Employers and social care settings are to be targeted more closely in the Nursing and Midwifery Council’s campaign to drive awareness around revalidation.
It follows evidence that there is less understanding of the new system of nurse competency checks in these areas.
NMC director of continued practice Katerina Kolyva said there would be a move away from focusing only on individual registrants in order to improve awareness more widely about revalidation, which nurses will have to undergo every three years in order to remain on the register.
“There is work we can do with each of the chief nursing officers in the four countries to use their connections with employer organisations”
Ms Kolyva explained the new focus yesterday, while presenting early findings from the 19 sites piloting revalidation to the NMC’s council at its latest meeting.
She said: “[The NMC will be] shifting from just focussing on the registrants and preparing them for revalidation – which we will continue to do and it is our duty to do as their regulator… to also working with employers and others, particularly in the areas and settings where we’ve heard that revalidation awareness is lower – so in social care.”
NMC chief executive and registrar Jackie Smith later told Nursing Times that the regulator had acknowledged there was “a bit of a gap” in employer understanding of revalidation and the support they could be providing.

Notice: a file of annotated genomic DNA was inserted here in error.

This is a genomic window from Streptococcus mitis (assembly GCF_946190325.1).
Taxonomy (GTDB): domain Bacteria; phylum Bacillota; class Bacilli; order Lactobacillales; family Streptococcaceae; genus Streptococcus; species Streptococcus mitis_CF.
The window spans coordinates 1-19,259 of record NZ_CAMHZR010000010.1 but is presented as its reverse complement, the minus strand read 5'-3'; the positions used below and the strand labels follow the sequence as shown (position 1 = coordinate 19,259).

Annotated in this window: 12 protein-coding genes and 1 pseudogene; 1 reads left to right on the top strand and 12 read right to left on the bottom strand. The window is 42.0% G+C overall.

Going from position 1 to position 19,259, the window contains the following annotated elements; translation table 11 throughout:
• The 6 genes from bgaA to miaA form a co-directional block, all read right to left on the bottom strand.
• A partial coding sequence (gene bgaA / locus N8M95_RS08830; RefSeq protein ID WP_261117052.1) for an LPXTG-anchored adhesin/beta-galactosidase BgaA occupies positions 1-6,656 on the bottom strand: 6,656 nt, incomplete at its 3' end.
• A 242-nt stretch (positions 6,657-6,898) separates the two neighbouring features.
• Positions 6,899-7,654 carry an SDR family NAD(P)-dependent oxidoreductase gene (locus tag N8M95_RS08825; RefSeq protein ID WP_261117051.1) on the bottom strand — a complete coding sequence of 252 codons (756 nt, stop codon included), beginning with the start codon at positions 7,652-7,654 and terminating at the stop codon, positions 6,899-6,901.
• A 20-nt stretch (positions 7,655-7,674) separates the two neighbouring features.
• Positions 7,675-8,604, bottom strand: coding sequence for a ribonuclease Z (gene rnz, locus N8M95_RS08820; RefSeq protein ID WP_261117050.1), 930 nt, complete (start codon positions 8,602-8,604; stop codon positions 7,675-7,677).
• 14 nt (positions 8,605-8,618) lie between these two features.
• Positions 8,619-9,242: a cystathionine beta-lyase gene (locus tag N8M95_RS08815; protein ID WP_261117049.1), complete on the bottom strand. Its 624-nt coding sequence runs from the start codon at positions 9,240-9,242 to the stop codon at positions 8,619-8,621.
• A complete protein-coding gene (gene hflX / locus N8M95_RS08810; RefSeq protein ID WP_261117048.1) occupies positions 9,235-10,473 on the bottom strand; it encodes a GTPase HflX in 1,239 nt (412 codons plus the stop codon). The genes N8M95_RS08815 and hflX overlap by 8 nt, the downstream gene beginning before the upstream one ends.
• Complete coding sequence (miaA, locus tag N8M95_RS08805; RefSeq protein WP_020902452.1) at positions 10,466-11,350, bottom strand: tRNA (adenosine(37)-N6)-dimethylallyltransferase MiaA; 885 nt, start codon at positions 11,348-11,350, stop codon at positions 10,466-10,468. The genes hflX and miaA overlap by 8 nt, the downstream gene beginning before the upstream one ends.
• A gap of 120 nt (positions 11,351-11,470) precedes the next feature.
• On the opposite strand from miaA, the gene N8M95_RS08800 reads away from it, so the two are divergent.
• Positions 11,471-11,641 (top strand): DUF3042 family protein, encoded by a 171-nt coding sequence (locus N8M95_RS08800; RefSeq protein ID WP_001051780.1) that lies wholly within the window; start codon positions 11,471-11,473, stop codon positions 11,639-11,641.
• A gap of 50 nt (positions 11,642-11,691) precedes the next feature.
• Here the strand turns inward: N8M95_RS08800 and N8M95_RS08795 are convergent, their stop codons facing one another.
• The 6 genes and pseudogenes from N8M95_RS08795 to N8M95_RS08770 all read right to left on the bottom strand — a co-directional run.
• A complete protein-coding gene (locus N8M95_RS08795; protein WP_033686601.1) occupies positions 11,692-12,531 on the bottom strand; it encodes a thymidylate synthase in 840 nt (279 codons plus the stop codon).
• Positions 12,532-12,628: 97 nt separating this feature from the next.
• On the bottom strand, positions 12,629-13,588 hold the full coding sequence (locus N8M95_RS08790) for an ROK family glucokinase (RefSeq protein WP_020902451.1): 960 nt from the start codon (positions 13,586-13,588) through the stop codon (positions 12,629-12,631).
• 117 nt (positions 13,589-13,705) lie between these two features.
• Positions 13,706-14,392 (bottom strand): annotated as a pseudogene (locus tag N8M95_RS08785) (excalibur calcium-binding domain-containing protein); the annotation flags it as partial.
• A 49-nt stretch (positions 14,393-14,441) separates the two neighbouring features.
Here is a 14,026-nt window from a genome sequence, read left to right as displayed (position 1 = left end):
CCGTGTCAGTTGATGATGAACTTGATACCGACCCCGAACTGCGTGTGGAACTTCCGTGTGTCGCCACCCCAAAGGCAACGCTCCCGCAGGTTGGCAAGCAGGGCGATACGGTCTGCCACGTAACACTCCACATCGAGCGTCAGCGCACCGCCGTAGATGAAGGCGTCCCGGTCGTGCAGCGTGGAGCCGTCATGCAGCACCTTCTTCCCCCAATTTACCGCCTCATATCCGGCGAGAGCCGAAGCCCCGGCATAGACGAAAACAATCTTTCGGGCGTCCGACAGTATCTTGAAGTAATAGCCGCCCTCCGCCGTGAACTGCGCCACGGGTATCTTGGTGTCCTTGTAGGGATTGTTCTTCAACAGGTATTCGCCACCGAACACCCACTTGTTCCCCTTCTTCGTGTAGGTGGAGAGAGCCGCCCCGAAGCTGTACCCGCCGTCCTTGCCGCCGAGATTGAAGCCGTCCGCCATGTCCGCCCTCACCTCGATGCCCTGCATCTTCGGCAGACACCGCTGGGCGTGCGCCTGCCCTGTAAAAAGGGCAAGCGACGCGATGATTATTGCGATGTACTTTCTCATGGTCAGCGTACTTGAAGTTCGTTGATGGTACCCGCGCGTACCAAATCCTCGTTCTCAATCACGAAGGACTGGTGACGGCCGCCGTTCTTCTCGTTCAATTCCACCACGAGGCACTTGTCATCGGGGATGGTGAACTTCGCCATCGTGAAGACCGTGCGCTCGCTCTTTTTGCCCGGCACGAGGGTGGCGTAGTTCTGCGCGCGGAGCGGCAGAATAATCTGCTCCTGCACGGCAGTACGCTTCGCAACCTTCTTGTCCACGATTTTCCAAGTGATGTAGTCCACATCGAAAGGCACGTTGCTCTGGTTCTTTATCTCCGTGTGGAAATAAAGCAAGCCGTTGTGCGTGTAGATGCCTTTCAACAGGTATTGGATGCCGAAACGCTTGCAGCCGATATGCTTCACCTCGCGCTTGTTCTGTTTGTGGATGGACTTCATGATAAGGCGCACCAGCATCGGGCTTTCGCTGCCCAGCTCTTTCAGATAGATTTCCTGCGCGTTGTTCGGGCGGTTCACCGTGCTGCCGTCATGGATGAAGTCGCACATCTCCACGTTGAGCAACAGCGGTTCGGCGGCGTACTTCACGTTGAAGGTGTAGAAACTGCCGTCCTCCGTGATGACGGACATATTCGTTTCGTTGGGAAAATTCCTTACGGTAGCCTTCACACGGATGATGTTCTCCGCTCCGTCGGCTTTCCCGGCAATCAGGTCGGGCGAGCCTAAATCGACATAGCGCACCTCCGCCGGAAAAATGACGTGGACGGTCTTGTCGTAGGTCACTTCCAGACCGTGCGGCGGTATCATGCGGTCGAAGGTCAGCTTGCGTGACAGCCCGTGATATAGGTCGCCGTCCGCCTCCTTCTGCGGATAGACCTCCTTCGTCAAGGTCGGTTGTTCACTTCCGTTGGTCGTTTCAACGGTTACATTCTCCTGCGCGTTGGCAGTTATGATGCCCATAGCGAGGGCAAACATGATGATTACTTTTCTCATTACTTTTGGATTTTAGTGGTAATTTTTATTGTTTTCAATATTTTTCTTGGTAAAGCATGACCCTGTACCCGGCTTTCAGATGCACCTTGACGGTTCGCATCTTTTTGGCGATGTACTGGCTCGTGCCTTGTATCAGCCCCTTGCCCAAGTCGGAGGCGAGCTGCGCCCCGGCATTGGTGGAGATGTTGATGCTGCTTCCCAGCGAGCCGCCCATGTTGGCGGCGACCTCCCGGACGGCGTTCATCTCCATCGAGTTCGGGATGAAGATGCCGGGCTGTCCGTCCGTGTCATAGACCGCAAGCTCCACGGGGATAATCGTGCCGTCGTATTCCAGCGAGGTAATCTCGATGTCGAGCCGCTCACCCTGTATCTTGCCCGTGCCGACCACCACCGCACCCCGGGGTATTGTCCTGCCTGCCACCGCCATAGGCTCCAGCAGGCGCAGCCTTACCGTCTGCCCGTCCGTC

“There’s work that we can do and want to do, with NHS Employers particularly, but there is also work we can do with each of the chief nursing officers in the four countries to use their connections with employer organisations,” she said.
The NMC recently released guidance for employers about revalidation, which stated they were not obliged to give specific support. But it suggested different levels of assistance that could be provided, either the “minimum” or that which could be “reasonably expected”.
When asked how the NMC could ensure employers offered support to nurses to revalidate, Ms Smith said: “We can’t ensure that but what we can do – and what we have been doing – is working with the system regulators.
“So with the Care Quality Commission in England, for example, we are talking to them about the social care settings and how they can help us get an understanding of readiness, and also the individual registrants that they have in those organisations and how they are able to revalidate.”
However, she added that it was the responsibility of the revalidation programme boards – set up in each UK country and led by their CNOs – to ensure all registrants, including those working in social care, were prepared for revalidation.
“Each of the four countries has got to tell us that they have assurance around readiness,” she said.
The NMC council will make a final decision in October on whether revalidation is ready to be introduced from April 2016, as planned.